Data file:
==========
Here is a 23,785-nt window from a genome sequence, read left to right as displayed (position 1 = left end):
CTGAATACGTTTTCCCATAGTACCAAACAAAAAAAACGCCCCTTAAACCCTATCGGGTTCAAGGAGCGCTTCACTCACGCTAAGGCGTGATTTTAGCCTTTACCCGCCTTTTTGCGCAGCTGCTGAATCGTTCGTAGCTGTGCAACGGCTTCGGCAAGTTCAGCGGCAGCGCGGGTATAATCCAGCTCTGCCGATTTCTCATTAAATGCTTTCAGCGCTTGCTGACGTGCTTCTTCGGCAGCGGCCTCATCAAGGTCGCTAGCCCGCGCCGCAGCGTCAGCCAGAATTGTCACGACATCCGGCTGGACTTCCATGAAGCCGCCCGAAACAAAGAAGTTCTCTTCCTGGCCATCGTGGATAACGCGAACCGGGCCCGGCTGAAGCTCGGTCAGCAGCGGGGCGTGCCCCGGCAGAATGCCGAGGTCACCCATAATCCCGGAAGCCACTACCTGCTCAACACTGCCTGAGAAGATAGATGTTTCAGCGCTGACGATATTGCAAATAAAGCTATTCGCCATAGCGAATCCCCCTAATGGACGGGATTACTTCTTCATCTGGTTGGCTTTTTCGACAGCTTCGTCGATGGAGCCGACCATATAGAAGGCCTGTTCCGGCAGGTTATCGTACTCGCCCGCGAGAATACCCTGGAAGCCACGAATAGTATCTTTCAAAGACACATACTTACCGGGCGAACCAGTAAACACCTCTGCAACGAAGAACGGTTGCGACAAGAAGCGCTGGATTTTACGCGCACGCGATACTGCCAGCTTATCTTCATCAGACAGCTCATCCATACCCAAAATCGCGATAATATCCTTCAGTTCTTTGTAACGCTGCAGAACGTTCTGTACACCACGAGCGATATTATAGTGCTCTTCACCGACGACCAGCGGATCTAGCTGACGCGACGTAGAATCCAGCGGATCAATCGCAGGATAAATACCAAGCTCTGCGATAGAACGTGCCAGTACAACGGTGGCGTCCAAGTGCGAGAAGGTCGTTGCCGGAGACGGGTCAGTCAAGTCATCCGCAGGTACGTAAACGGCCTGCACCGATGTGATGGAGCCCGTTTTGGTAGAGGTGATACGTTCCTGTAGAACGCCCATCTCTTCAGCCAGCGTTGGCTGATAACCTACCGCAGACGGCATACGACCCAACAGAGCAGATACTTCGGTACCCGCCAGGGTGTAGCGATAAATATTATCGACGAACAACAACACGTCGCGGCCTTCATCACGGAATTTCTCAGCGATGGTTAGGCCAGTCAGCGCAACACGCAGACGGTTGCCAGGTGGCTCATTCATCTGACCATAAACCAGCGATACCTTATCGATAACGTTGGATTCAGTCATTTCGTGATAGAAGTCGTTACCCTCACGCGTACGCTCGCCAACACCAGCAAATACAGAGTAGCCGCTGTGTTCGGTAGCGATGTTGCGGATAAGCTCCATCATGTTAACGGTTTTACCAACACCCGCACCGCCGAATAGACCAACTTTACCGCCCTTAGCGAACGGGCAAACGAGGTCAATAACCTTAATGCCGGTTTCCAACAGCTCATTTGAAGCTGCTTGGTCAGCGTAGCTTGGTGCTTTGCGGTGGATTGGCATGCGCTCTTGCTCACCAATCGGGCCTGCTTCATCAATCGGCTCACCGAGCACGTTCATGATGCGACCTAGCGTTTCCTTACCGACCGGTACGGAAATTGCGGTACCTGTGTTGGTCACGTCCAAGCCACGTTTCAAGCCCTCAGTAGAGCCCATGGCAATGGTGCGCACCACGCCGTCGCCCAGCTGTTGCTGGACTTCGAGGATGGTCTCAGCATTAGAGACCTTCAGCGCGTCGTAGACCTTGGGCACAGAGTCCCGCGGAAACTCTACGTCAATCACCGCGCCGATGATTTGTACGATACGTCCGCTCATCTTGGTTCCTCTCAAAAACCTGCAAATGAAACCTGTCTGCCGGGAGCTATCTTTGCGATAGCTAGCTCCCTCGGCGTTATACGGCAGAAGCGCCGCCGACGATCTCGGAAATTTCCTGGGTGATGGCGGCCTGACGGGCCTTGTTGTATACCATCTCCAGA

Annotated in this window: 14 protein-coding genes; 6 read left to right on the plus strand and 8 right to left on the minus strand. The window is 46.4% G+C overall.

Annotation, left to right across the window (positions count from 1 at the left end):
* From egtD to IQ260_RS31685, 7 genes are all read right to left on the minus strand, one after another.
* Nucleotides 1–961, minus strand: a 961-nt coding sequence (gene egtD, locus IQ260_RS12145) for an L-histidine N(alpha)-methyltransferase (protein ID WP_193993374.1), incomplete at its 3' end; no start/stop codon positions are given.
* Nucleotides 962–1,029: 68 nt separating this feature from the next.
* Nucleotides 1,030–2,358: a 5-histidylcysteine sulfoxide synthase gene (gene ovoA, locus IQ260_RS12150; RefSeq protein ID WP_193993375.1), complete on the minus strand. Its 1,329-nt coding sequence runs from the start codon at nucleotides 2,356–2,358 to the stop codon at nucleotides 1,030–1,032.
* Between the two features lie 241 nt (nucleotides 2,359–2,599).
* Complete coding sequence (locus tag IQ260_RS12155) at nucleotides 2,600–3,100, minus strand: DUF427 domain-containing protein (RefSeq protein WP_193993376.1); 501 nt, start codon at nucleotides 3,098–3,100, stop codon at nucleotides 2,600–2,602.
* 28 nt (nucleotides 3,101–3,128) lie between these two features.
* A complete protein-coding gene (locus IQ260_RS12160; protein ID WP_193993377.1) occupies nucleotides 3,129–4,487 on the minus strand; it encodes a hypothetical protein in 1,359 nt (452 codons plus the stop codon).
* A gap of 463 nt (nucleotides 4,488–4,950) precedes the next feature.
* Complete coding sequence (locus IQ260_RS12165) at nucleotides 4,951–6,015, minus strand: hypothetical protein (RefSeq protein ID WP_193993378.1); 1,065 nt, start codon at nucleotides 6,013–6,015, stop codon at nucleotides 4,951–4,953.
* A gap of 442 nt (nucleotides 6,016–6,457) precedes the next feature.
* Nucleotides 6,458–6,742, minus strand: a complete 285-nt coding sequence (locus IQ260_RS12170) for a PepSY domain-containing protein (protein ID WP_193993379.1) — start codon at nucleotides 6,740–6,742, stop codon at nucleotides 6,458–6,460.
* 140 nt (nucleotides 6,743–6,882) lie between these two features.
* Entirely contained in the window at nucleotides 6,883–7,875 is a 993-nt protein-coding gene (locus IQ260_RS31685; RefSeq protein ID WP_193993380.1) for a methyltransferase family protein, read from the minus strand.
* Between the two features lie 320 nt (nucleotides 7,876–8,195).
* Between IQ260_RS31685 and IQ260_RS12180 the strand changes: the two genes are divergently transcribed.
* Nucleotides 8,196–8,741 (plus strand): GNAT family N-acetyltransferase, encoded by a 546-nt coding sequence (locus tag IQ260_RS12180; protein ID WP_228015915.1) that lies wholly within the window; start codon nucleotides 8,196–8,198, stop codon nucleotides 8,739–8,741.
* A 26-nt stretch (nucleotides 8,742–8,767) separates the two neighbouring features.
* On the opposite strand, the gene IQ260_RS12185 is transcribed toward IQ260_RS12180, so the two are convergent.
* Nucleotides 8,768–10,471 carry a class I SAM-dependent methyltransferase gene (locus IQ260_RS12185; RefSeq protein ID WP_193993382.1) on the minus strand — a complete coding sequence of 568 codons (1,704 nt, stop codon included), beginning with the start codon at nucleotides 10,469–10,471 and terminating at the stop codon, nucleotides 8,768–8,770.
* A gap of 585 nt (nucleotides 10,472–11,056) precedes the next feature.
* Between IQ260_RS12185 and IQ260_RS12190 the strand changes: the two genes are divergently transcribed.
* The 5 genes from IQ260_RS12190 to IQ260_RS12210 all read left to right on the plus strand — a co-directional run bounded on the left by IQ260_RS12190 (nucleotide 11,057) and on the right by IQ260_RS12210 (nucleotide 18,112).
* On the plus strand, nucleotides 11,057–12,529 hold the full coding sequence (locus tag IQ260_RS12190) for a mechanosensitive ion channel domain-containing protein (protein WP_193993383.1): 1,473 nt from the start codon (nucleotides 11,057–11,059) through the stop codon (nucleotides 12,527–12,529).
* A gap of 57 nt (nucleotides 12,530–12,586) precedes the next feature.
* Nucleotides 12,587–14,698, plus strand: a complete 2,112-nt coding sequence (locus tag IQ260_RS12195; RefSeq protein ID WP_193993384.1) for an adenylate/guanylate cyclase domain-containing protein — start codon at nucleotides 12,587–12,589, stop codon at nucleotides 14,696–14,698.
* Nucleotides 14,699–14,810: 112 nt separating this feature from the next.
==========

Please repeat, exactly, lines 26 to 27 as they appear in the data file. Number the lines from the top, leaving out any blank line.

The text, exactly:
* Between IQ260_RS12185 and IQ260_RS12190 the strand changes: the two genes are divergently transcribed.
* The 5 genes from IQ260_RS12190 to IQ260_RS12210 all read left to right on the plus strand — a co-directional run bounded on the left by IQ260_RS12190 (nucleotide 11,057) and on the right by IQ260_RS12210 (nucleotide 18,112).